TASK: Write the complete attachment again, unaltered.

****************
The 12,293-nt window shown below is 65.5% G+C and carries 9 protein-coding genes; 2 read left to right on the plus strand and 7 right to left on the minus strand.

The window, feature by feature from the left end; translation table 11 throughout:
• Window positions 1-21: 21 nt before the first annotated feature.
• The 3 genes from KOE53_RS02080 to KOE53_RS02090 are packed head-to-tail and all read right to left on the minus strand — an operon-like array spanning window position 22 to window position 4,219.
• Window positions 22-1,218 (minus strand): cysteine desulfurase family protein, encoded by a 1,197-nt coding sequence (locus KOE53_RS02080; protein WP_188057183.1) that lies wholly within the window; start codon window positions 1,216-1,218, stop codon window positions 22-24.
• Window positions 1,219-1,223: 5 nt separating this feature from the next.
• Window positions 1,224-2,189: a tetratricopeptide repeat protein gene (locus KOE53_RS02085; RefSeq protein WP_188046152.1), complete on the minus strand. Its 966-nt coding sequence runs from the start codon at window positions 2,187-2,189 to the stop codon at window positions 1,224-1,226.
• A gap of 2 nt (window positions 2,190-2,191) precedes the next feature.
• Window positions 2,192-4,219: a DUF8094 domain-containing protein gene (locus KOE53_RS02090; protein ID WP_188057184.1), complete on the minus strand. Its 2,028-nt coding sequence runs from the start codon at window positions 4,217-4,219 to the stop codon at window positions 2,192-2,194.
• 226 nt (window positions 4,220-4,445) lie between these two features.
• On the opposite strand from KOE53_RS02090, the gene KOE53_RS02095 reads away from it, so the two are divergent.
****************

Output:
The 12,293-nt window shown below is 65.5% G+C and carries 9 protein-coding genes; 2 read left to right on the plus strand and 7 right to left on the minus strand.

The window, feature by feature from the left end; translation table 11 throughout:
• Window positions 1-21: 21 nt before the first annotated feature.
• The 3 genes from KOE53_RS02080 to KOE53_RS02090 are packed head-to-tail and all read right to left on the minus strand — an operon-like array spanning window position 22 to window position 4,219.
• Window positions 22-1,218 (minus strand): cysteine desulfurase family protein, encoded by a 1,197-nt coding sequence (locus KOE53_RS02080; protein WP_188057183.1) that lies wholly within the window; start codon window positions 1,216-1,218, stop codon window positions 22-24.
• Window positions 1,219-1,223: 5 nt separating this feature from the next.
• Window positions 1,224-2,189: a tetratricopeptide repeat protein gene (locus KOE53_RS02085; RefSeq protein WP_188046152.1), complete on the minus strand. Its 966-nt coding sequence runs from the start codon at window positions 2,187-2,189 to the stop codon at window positions 1,224-1,226.
• A gap of 2 nt (window positions 2,190-2,191) precedes the next feature.
• Window positions 2,192-4,219: a DUF8094 domain-containing protein gene (locus KOE53_RS02090; protein ID WP_188057184.1), complete on the minus strand. Its 2,028-nt coding sequence runs from the start codon at window positions 4,217-4,219 to the stop codon at window positions 2,192-2,194.
• 226 nt (window positions 4,220-4,445) lie between these two features.
• On the opposite strand from KOE53_RS02090, the gene KOE53_RS02095 reads away from it, so the two are divergent.